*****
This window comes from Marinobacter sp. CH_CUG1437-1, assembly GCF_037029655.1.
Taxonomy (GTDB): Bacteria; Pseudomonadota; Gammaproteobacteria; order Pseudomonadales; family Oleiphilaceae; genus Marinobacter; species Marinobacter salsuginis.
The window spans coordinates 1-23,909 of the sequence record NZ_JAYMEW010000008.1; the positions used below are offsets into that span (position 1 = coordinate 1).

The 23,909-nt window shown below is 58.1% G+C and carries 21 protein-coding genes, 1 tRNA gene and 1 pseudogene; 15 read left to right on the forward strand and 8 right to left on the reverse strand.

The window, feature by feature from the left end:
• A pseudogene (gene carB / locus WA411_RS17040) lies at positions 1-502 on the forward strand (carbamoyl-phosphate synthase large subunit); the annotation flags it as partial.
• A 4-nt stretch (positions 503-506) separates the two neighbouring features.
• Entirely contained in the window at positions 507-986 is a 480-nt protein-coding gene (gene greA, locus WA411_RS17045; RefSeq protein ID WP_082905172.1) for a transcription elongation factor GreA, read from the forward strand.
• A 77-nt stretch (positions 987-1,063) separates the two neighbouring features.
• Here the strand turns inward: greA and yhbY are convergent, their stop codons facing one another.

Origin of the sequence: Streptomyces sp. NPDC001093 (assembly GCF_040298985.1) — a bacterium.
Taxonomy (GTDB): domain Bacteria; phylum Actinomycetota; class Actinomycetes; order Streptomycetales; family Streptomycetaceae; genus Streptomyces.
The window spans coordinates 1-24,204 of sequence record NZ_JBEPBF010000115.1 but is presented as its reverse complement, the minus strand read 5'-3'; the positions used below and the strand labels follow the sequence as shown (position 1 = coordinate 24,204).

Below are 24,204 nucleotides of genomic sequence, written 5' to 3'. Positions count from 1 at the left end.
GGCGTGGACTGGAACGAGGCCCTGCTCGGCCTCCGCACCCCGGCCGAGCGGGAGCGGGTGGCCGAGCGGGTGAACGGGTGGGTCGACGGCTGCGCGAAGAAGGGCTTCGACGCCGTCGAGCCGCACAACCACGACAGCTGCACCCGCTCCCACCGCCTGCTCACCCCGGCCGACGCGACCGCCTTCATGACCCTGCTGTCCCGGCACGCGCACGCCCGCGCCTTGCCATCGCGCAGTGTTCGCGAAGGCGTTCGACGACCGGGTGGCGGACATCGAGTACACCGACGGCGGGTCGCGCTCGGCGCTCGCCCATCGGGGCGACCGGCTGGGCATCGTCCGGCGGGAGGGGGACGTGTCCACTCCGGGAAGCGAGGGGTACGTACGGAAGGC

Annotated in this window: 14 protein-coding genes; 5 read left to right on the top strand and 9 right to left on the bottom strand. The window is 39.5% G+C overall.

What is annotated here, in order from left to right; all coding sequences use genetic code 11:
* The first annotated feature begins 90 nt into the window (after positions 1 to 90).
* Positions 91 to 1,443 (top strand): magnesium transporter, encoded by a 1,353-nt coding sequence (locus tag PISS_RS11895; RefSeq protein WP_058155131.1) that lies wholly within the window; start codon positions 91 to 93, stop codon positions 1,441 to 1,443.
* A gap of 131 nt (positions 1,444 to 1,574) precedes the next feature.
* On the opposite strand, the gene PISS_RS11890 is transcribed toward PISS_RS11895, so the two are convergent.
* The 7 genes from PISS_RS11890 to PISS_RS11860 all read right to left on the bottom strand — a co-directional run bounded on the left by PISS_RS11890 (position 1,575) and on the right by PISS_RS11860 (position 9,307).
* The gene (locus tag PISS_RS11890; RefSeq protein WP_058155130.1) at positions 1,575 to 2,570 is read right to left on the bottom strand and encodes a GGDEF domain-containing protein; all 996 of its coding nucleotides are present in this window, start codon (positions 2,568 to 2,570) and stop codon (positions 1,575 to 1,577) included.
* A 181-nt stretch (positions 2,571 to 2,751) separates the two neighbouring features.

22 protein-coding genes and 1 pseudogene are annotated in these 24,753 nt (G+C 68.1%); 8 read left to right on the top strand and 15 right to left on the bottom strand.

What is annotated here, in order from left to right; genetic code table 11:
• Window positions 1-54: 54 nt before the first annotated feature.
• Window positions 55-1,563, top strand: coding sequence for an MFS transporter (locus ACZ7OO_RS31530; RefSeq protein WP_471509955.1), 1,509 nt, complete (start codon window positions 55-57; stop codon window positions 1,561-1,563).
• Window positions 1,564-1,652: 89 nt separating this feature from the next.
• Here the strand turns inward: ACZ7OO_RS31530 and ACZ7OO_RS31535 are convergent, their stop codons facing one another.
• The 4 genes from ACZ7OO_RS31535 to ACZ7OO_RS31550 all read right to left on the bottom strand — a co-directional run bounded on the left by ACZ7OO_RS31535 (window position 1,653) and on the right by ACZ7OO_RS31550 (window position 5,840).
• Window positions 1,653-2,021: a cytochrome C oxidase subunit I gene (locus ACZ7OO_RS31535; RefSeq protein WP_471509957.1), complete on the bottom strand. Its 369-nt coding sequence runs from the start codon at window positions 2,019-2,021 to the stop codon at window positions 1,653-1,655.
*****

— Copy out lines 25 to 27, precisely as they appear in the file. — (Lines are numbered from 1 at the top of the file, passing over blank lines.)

22 protein-coding genes and 1 pseudogene are annotated in these 24,753 nt (G+C 68.1%); 8 read left to right on the top strand and 15 right to left on the bottom strand.

What is annotated here, in order from left to right; genetic code table 11:
• Window positions 1-54: 54 nt before the first annotated feature.